Interview: Christopher Marney Q&A
After completing his training at Central School of Ballet, London, Christopher joined Matthew Bourne’s company, dancing the Prince in Swan Lake at Sadler’s Wells and on international tours. He also danced in The Car Man at the Old Vic and recently created the role of Cyril Vane in Dorian Gray. Christopher has performed both contemporary and classical roles with companies such as the Balletboyz, Gothenburg Ballet, Ballet Biarritz and the Michael Clark Company. He recently created and performed the title role in Will Tuckett’s ROH2 production of The Thief of Baghdad.
Christopher appeared at the final of the Hannover Choreographic Competition and has shown his work at the Bridewell Theatre, the music room, The Place and at Regensburg’s Opera House. In 2009 He was made an associate artist of the UK foundation for Dance.
Christopher is the choreographer and director of Hotel Follies – coming to the Arts Theatre, London from 26 – 30 August. londondance.com managed to catch up with him between rehearsals…
You have performed extensively with companies such as New Adventures, Balletboyz and Gothenburg Ballet, at what point, and why, did you decide to try your hand at choreographing?
Being in Gothenburg purely for the work and with all those long days of not much daylight it was the perfect place to start developing not only a way of moving but a vocabulary too. The whole infrastructure is there to aid you, great dancers, the best of Europe’s choreographers visiting to do creations on you and you’re even in an opera house that’s shaped like a ship! It gave me the time to try out anything I wanted.
How would you describe your choreographic style?
Emotive. I try to explain the situation or relationship through childlike movement. Plenty of eye contact and human gestures. When you touch someone, you should touch them deep and I believe in turn this translates to the audience.
What first drew you to dance as a boy?
It was more to the stage, rather than solely dance. My parents gave me a wonderfully well-rounded understanding of what was going on in the world and the arts seemed to reach out as the most appealing!
Hotel Follies seems to take you in a slightly different direction from the contemporary based work you have done with Gothenburg ballet, Balletboyz and Artelier. What prompted your choice of subject matter and this perhaps more theatrically styled approach to telling your story?
Equal to dance I have always had a love for music and musicals, especially those 1940s composers who seemed to be able to tell a story and paint a picture of an era or a place just in one short song. I want to be able to transport an audience as well as they have by piecing together existing material and new work of my own. A performer who is able to embody a multi-facet of angles to their work, to use what they have inside of them is, to me, a real artist. I am lucky to have performers like that in Hotel Follies, such as Hendrick January who is playing The Hotel Barman.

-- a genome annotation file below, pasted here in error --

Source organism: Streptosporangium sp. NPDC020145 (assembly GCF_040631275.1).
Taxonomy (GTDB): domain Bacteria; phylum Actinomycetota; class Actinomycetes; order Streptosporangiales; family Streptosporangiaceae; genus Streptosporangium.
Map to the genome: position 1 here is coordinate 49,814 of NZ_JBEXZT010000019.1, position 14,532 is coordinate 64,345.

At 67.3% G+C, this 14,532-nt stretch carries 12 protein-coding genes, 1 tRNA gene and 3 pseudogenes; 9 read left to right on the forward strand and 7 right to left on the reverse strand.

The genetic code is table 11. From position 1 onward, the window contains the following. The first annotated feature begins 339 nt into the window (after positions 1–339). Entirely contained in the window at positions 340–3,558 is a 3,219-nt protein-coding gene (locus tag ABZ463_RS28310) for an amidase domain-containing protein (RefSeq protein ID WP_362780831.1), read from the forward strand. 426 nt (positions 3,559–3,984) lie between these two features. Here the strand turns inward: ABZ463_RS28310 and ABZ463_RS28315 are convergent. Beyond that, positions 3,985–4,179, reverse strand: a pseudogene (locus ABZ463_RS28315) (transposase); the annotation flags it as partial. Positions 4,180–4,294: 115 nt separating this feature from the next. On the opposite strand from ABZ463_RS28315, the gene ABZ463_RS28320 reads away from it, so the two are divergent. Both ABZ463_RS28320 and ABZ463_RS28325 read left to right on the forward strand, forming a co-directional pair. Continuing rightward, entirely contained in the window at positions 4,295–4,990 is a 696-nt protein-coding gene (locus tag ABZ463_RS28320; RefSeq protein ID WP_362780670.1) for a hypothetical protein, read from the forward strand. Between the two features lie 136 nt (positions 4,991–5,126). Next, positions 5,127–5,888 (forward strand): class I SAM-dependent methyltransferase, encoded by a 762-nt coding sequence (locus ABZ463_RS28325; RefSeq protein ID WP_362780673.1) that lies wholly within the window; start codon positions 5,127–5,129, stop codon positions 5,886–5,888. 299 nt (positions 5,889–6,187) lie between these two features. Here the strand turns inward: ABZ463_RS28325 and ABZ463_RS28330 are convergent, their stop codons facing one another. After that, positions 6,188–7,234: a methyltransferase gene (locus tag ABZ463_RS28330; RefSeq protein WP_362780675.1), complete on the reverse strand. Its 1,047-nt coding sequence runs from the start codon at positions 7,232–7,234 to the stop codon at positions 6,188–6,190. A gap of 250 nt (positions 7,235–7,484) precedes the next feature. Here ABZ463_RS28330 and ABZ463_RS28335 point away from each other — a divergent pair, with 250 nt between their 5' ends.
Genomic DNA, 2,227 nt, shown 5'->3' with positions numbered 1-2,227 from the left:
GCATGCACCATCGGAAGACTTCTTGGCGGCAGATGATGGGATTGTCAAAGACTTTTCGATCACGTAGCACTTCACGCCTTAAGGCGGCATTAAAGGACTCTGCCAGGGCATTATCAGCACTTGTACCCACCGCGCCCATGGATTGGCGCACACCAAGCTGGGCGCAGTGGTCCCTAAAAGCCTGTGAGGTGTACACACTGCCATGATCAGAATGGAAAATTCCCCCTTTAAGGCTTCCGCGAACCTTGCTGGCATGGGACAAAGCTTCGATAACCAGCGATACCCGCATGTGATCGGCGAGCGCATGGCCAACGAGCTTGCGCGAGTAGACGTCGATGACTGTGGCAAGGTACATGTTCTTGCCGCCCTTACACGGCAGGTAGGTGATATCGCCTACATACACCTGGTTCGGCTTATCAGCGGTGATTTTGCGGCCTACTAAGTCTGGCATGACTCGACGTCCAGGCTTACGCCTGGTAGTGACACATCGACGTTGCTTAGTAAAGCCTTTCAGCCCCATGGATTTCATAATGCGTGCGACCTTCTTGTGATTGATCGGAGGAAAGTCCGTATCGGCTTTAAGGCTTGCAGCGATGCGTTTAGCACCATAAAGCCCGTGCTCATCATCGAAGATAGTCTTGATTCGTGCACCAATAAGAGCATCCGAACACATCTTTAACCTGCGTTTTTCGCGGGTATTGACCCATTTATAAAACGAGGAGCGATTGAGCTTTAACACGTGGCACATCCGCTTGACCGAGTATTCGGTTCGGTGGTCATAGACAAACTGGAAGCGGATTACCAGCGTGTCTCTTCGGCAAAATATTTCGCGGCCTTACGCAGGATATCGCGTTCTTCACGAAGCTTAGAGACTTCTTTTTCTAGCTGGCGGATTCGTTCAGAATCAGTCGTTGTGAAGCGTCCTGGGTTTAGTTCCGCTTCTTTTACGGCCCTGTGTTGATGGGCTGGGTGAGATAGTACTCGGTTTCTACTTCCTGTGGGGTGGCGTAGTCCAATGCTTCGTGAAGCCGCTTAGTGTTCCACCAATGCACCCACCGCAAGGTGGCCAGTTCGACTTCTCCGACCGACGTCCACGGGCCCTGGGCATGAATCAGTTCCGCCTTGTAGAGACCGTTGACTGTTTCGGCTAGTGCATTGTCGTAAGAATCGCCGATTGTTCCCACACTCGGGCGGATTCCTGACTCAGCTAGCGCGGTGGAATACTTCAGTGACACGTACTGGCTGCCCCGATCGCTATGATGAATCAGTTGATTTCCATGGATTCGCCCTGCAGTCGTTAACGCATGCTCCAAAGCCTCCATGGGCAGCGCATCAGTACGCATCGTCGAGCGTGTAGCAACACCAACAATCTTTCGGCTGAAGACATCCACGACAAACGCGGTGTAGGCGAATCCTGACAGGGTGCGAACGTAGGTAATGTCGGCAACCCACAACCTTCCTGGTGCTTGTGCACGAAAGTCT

You have worked for many years with Matthew Bourne and include a duet from a Matthew Bourne work within this piece. How has your relationship with him and his work influenced you – or has it?
The reason I work for Matthew is that he is a storyteller and that’s the only thing I’ve wanted to do as a performer – relay a character on stage. My first job was with Matthew and I have always come back to do more throughout the last ten years.
Having this opportunity to present a full evening work it felt natural to tell a story so Matthew was an important person I wanted to have involved – and the duet’s a great one.
You have been busy – choreographing, directing and performing in the piece. How have you been able to juggle the responsibilities you have in each of those three roles?
Well I am not in the piece much. I don’t think you can direct something efficiently if you can’t see it from outside, so my participation is minimal. Organising it is a battle as up until recently I was performing in another show so it was a bit like running an office from my dressing room. Choreographically I have had these ideas in my head for years so it’s all coming out nicely…so far.
Do you see yourself predominantly as a dancer or choreographer? Can you see this changing in the future, and why?
I never understand those dancers with the mentality of having to search for a new career when the body packs in. I see my life more like an artist’s. I might perform for a while, then not dance whilst I plan my own show, or choreograph a piece on a company abroad. For me the favourable thing is to stay open and work on the projects I really want to do. Dancing, Choreographing, or not.
I believe this is the first time you have presented your own work of this scale publically. What will ‘success’ look like to you?
Seeing my ideas realised on stage and having positive feedback from the people that matter to me.
If your life’s work hadn’t become dance, what might it have been?
What’s happening next for you?
I am dancing the Prince in *Swan Lake* at Sadler’s Wells, this Christmas, then in the New Year choreographing a new piece for Ballet Central.
Favourite Book?To Kill a Mockingbird
Favourite Films? Slaves of New York, The Kite Runner, The Hours.
Current most listened to track on your ipod/CD/mp3 player? “I Travel Alone”, by Noel Coward – it’s on repeat as it’s in ‘Hotel Follies’ and I am trying to learn the words!
Top three people in your wish list of creative artists you’d like to collaborate with…
Mats Ek, Anna Netrebko, Tamara Rojo
Hotel Follies is showing at the Arts Theatre from 26-30 August 2009
To book tickets contact the box office on: 0845 017 5584
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